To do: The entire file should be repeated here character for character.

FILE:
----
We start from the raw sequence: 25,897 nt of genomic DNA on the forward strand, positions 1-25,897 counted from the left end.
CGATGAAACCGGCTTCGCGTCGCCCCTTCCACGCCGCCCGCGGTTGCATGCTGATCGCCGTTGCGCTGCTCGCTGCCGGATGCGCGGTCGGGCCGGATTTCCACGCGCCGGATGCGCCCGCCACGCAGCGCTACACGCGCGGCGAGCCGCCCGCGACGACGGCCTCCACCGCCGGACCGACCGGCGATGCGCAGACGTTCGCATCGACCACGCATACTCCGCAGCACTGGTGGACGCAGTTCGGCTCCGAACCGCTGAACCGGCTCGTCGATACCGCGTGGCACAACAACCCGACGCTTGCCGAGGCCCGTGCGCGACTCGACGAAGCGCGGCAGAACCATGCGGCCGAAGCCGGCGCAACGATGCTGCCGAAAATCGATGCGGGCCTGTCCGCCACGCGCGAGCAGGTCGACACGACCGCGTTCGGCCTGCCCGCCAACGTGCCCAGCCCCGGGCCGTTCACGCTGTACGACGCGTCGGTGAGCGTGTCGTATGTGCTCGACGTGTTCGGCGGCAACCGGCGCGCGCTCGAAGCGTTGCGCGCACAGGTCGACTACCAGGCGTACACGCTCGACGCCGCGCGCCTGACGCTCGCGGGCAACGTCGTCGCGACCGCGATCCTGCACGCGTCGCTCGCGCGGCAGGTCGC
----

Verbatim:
We start from the raw sequence: 25,897 nt of genomic DNA on the forward strand, positions 1-25,897 counted from the left end.
CGATGAAACCGGCTTCGCGTCGCCCCTTCCACGCCGCCCGCGGTTGCATGCTGATCGCCGTTGCGCTGCTCGCTGCCGGATGCGCGGTCGGGCCGGATTTCCACGCGCCGGATGCGCCCGCCACGCAGCGCTACACGCGCGGCGAGCCGCCCGCGACGACGGCCTCCACCGCCGGACCGACCGGCGATGCGCAGACGTTCGCATCGACCACGCATACTCCGCAGCACTGGTGGACGCAGTTCGGCTCCGAACCGCTGAACCGGCTCGTCGATACCGCGTGGCACAACAACCCGACGCTTGCCGAGGCCCGTGCGCGACTCGACGAAGCGCGGCAGAACCATGCGGCCGAAGCCGGCGCAACGATGCTGCCGAAAATCGATGCGGGCCTGTCCGCCACGCGCGAGCAGGTCGACACGACCGCGTTCGGCCTGCCCGCCAACGTGCCCAGCCCCGGGCCGTTCACGCTGTACGACGCGTCGGTGAGCGTGTCGTATGTGCTCGACGTGTTCGGCGGCAACCGGCGCGCGCTCGAAGCGTTGCGCGCACAGGTCGACTACCAGGCGTACACGCTCGACGCCGCGCGCCTGACGCTCGCGGGCAACGTCGTCGCGACCGCGATCCTGCACGCGTCGCTCGCGCGGCAGGTCGC